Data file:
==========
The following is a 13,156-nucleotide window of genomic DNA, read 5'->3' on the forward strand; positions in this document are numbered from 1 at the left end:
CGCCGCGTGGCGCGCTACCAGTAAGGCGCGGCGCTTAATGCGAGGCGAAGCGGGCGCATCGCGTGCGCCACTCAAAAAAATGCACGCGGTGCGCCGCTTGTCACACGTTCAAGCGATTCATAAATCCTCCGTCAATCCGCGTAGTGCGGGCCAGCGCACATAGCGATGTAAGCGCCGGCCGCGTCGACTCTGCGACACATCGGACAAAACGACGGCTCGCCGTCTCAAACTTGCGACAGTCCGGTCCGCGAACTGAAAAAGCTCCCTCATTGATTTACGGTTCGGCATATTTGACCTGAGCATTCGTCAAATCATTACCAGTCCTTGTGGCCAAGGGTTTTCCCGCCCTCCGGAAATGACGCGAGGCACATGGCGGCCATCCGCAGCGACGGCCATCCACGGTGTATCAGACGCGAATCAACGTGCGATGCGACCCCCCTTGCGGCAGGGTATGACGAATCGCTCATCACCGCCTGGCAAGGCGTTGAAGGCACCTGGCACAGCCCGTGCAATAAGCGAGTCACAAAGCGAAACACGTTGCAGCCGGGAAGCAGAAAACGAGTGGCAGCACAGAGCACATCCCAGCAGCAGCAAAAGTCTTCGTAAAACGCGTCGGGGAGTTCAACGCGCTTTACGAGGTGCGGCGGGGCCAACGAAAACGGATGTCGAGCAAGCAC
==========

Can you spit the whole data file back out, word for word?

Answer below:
The following is a 13,156-nucleotide window of genomic DNA, read 5'->3' on the forward strand; positions in this document are numbered from 1 at the left end:
CGCCGCGTGGCGCGCTACCAGTAAGGCGCGGCGCTTAATGCGAGGCGAAGCGGGCGCATCGCGTGCGCCACTCAAAAAAATGCACGCGGTGCGCCGCTTGTCACACGTTCAAGCGATTCATAAATCCTCCGTCAATCCGCGTAGTGCGGGCCAGCGCACATAGCGATGTAAGCGCCGGCCGCGTCGACTCTGCGACACATCGGACAAAACGACGGCTCGCCGTCTCAAACTTGCGACAGTCCGGTCCGCGAACTGAAAAAGCTCCCTCATTGATTTACGGTTCGGCATATTTGACCTGAGCATTCGTCAAATCATTACCAGTCCTTGTGGCCAAGGGTTTTCCCGCCCTCCGGAAATGACGCGAGGCACATGGCGGCCATCCGCAGCGACGGCCATCCACGGTGTATCAGACGCGAATCAACGTGCGATGCGACCCCCCTTGCGGCAGGGTATGACGAATCGCTCATCACCGCCTGGCAAGGCGTTGAAGGCACCTGGCACAGCCCGTGCAATAAGCGAGTCACAAAGCGAAACACGTTGCAGCCGGGAAGCAGAAAACGAGTGGCAGCACAGAGCACATCCCAGCAGCAGCAAAAGTCTTCGTAAAACGCGTCGGGGAGTTCAACGCGCTTTACGAGGTGCGGCGGGGCCAACGAAAACGGATGTCGAGCAAGCAC